Standards

Framework & Comments
Standard MX1.0: In order to give the student an understanding of where matrices come from, the definition of a matrix should be along the lines of the following sample SOS Math.
Matrices, though they may appear weird objects at first, are a very important tool in expressing and discussing problems which arise from real life cases.
Month = \left( {\matrix{ {Family} & {Food} & {Utilities} & {Health} \cr A & a & b & c \cr B & d & e & f \cr } } \right)
If we have no problem confusing the names and what the expenses are, then we may write M = \left( {\matrix{ a & b & c \cr d & e & f \cr } } \right)
This is what we call a Matrix.”
Standard MX3.0: Matrix multiplication should be introduced and motivated via a sample as below SOS Math.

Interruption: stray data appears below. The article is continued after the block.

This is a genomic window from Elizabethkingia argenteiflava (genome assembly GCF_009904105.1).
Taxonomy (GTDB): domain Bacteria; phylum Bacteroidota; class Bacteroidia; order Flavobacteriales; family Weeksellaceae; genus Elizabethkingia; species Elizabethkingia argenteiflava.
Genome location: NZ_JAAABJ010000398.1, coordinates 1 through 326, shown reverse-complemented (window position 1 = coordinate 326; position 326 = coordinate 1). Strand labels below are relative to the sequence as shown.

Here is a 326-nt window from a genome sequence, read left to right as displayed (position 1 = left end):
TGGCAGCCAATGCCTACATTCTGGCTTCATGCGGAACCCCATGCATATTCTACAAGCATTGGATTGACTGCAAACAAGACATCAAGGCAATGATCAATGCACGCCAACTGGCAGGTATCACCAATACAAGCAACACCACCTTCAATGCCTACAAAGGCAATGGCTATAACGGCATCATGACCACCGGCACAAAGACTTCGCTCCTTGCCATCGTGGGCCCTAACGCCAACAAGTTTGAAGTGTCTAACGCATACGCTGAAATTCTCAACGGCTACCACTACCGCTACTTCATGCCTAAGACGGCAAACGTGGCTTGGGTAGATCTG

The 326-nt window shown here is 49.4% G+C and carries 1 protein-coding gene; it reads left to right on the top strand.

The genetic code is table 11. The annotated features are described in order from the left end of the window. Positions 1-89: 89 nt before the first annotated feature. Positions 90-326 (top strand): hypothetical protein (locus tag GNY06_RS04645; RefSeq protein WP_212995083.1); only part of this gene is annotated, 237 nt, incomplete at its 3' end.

Before we give the formal definition of how to multiply two matrices, we will discuss an example from a real life situation. Consider a city with two kinds of population: the inner city population and the suburb population. We assume that every year 40% of the inner city population moves to the suburbs, while 30% of the suburb population moves to the inner part of the city. Let I_o be the initial population of the inner city and S_o be the initial population of the suburban area. So after one year, the population of the inner part is I_1=0.6 I_o+0.3S_o , while the population of the suburbs is S_1=0.4I_o+0.7S_o . After two years, the population of the inner city is I_2 =0.6 (0.6 I_o + 0.3 S_o) + 0.3 (0.4 I_o + 0.7 S_o) and the suburban population is given by S_2 =0.4 (0.6 I_o + 0.3 S_o) + 0.7(0.4 I_o + 0.7 S_o) . Is there a nice way of representing the two populations after a certain number of years? Let us show how matrices may be helpful to answer this question. Let us put the coefficients in one matrix and the two populations in a table (meaning a column object with two entries): the coefficients: \left( {\matrix{ {0.6} & {0.3} \cr {0.4} & {0.7} \cr } } \right) and the populations: \left( {\matrix{ {I_o } \cr {S_o } \cr } } \right) . Then, \left( {\matrix{ {I_1 } \cr {S_1 } \cr } } \right) = \left( {\matrix{ {0.6I_o + 0.3S_o } \cr {0.4I_o + 0.7S_o } \cr } } \right) .If we consider the following rule for matrix multiplication: \left( {\matrix{ a & b \cr c & d \cr } } \right) \cdot \left( {\matrix{ I \cr S \cr } } \right) = \left( {\matrix{ {aI + bS} \cr {cI + dS} \cr } } \right) , we have: \left( {\matrix{ {I_1 } \cr {S_1 } \cr } } \right) = \left( {\matrix{ {0.6} & {0.3} \cr {0.4} & {0.7} \cr } } \right) \cdot \left( {\matrix{ {I_o } \cr {S_o } \cr } } \right) and \left( {\matrix{ {I_2 } \cr {S_2 } \cr } } \right) = \left( {\matrix{ {0.6} & {0.3} \cr {0.4} & {0.7} \cr } } \right) \cdot \left( {\matrix{ {0.6} & {0.3} \cr {0.4} & {0.7} \cr } } \right) \cdot \left( {\matrix{ {I_o } \cr {S_o } \cr } } \right) .